the best is not to use it, unless you understand the consequences of removing the suggested packages and you absolutely need those 84 MB. In my opinion, the risk of breaking the system or removing packages that you want to keep (like kate) is too high compared to what you gain (a few MB disk space)

It’s funny, today we are talking about how insignificant 84MB is. My first computer was a Tandy 2500 SX from Radio Shack. One of its marketing points was it had a whopping 85MB hard drive. I was the envy of the community. :slight_smile:


In my newly installed VM with F37 (Workstation) I see this

# dnf list installed qt*
Installed Packages
qt-settings.noarch                       37.0-1.fc37                   @anaconda
qt5-qtbase.x86_64                        5.15.8-2.fc37                 @updates 
qt5-qtbase-common.noarch                 5.15.8-2.fc37                 @updates 
qt5-qtbase-gui.x86_64                    5.15.8-2.fc37                 @updates 
qt5-qtdeclarative.x86_64                 5.15.8-1.fc37                 @updates 
qt5-qtwayland.x86_64                     5.15.8-1.fc37                 @updates 
qt5-qtx11extras.x86_64                   5.15.8-1.fc37                 @updates 
qt5-qtxmlpatterns.x86_64                 5.15.8-1.fc37                 @updates 
qt6-qtbase.x86_64                        6.4.1-4.fc37                  @updates 
qt6-qtbase-common.noarch                 6.4.1-4.fc37                  @updates 
qt6-qtbase-gui.x86_64                    6.4.1-4.fc37                  @updates 
qt6-qtdeclarative.x86_64                 6.4.1-1.fc37                  @updates 
qt6-qtsvg.x86_64                         6.4.1-1.fc37                  @updates 
qt6-qtwayland.x86_64                     6.4.1-1.fc37                  @updates 

I would not think those packages are anything other than a holdover from previous versions that were not removed during upgrades. They should not cause any problems if you remove them.

The current fedora releases seem to use only qt5 & qt6. Notice that the autoremove that you listed did not include the qt-settings package which was installed by anaconda for me.

It may also be of note that I upgraded my system from 36 to 37.
I later ran dnf check and it showed over 3000 packages as duplicates, all with the same fc37 version, but all with one entry from @System and one entry from @fedora. I ran dnf remove --duplicates and the anomaly was cleared up by downloading and reinstalling every package in that list from ‘dnf check’.

This is a new laptop with Fedora 37 installed (by me). There haven’t been any previous versions.

My understanding is that qt5 is the current version and qt6 is what the next major release of KDE will be based on. I noticed there was no qualifying number, in fact nothing other than “qt”, but still, after hearing about Linus (Tech Tips)’ bad experience with removing suggested packages and losing his entire DE I decided I can live with an unreclaimed 84MB rather than take the risk. If this was a VM then sure, I’d give it a whirl, but it’s my main laptop and I’d rather not do a full reinstall for the SIXTH time (previous lot were trying to get the correct Nvidia solution installed (based on random websites rather than this forum it must be admitted)).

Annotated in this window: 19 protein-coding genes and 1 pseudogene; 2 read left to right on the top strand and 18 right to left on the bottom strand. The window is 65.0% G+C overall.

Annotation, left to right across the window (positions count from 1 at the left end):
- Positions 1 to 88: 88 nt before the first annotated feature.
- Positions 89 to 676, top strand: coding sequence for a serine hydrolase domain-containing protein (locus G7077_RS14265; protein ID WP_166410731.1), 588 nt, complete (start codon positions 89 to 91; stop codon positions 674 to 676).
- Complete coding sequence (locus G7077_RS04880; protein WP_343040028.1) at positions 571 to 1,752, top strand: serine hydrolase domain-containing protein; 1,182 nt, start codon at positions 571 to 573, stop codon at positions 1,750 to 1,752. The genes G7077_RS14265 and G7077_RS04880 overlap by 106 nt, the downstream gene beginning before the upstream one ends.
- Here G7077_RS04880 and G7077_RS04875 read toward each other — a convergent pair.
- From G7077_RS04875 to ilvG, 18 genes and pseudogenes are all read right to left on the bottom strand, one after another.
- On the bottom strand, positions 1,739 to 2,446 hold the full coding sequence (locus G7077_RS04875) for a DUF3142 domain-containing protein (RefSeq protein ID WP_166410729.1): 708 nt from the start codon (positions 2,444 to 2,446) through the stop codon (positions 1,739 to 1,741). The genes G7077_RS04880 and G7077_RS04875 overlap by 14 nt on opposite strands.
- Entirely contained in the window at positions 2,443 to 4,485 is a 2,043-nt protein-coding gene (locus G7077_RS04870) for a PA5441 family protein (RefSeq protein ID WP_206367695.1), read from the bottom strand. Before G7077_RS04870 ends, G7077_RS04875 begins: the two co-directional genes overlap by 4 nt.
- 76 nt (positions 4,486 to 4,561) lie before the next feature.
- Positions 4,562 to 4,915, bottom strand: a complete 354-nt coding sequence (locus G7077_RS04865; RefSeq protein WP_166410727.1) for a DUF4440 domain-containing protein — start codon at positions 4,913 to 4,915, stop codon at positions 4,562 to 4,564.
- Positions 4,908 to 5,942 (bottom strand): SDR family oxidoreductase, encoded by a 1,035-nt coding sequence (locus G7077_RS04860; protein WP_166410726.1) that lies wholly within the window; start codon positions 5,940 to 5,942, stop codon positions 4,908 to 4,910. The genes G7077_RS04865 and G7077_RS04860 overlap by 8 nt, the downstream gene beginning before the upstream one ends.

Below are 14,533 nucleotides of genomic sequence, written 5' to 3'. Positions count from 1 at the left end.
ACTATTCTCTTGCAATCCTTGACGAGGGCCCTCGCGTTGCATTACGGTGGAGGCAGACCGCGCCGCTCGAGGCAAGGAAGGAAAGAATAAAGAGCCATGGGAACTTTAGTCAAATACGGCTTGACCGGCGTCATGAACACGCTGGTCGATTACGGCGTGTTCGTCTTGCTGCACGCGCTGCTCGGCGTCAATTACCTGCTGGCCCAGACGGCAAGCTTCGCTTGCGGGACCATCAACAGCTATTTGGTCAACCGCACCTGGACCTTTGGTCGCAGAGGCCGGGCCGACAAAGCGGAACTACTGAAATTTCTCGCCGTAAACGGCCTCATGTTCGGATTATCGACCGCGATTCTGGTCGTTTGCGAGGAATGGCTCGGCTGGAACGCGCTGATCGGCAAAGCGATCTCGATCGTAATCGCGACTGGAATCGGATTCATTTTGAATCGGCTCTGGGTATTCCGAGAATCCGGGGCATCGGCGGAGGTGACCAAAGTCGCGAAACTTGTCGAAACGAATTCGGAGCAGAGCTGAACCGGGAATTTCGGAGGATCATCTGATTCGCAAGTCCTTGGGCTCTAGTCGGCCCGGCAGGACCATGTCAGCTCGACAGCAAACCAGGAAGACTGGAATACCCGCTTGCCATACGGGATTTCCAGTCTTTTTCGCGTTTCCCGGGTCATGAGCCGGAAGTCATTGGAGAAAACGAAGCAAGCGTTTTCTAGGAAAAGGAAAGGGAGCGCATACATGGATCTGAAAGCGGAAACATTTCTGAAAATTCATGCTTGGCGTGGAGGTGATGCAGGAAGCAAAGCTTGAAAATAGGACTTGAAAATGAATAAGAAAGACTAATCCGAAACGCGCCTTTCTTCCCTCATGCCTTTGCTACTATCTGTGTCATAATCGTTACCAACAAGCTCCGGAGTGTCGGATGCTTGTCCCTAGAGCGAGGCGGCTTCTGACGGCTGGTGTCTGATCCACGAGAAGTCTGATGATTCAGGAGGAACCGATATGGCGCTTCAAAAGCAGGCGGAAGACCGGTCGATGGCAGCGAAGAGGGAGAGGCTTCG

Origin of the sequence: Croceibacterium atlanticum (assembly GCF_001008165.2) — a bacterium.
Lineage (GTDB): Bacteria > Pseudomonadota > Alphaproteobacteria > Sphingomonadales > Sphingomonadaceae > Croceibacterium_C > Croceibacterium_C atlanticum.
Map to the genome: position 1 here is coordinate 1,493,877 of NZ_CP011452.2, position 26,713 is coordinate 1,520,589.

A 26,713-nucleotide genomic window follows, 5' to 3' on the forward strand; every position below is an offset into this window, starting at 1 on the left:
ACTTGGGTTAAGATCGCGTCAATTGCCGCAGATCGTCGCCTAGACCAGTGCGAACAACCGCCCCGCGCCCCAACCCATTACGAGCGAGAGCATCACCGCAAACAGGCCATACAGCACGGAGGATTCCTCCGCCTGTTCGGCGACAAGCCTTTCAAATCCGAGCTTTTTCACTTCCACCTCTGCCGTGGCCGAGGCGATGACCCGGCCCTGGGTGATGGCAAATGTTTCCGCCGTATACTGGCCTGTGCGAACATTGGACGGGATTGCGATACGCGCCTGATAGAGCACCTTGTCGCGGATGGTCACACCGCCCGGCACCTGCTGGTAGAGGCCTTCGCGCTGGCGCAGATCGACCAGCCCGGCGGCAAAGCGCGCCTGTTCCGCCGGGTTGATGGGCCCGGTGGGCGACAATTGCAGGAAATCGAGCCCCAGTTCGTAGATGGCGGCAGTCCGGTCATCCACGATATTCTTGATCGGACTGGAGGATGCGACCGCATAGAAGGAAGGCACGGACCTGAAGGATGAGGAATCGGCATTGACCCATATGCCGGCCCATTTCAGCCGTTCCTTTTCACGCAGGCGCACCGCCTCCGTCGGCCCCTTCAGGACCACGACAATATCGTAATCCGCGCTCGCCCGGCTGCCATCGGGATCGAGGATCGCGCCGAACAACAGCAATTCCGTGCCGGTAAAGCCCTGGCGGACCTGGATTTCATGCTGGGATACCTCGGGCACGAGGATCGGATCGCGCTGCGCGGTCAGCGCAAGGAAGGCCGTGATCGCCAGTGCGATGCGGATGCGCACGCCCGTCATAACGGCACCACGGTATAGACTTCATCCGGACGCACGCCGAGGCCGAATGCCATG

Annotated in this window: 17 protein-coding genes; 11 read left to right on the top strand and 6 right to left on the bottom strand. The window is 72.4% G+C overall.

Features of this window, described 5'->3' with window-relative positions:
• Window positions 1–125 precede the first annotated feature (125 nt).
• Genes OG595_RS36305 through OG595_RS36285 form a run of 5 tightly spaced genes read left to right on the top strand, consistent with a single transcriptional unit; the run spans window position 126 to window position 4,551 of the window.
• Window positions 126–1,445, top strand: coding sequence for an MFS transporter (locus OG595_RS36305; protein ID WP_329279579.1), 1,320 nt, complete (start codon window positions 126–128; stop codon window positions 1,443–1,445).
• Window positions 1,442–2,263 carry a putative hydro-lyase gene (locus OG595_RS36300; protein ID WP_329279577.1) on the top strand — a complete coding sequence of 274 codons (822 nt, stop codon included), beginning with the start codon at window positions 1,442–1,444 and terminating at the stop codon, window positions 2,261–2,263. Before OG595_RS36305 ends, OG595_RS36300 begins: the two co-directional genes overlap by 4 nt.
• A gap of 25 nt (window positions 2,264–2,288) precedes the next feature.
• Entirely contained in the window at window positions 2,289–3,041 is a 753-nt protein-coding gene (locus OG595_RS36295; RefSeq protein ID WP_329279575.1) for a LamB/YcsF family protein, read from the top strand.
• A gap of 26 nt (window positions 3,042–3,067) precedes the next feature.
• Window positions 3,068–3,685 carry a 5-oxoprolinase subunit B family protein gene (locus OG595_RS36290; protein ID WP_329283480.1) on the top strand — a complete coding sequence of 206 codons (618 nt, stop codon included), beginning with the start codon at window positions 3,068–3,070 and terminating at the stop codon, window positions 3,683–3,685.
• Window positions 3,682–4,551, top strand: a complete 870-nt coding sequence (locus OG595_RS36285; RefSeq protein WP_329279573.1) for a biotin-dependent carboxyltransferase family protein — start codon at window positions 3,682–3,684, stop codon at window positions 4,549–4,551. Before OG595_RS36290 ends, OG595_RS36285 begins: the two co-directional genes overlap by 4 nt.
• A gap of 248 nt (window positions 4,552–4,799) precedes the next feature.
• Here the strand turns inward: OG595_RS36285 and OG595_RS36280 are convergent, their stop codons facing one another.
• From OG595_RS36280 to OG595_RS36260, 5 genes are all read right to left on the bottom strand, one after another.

Doing the autoremove should have a greater than 0.5 probability of success, but given the above questionable experience others had with kate it was suggested for removal for me too - I think I’ll choose the more conservative option. 84MB represents a lot of binaries and libraries, and given that as I say, this system has only had Fedora 37 on it, I don’t really trust that I’m not going to experience some problem that results in a broken system. I generally live by the old engineering maxim: if it ain’t broke, don’t fix it.

PS: Good lord: I just looked and there’s another 18 packages to update. Honestly, running Fedora feels like being on the front lines of operating system development and having to dogfood the latest bits every day. On the plus side, I haven’t experienced a regression - that I’ve recognized! - yet. Is this normal, or is just a particularly busy time for updates? I think I’ve been spoiled by only running LTS releases previously!

I recommend that you have a snapshot system. If you have ext4 root then use timeshift, or snapper if you have btrfs root. I keep 1 week worth of daily snapshots with btrfs so a mess could be easily dealt with. Thats why I casually ran the autoremove, knowing that at worst I can roll back yesterday’s snapshot.

Thanks, that’s a good suggestion. I haven’t done that on any Linux distro (outside of a VM) since I’ve never had an issue with having to return to a previous time point, although it may have saved me all those re-installs trying to get Nvidia drivers working!

I have been using Fedora for almost 1 year, I rarely need to restore a snapshot and mostly it is my mistake, but either ways better safe than sorry.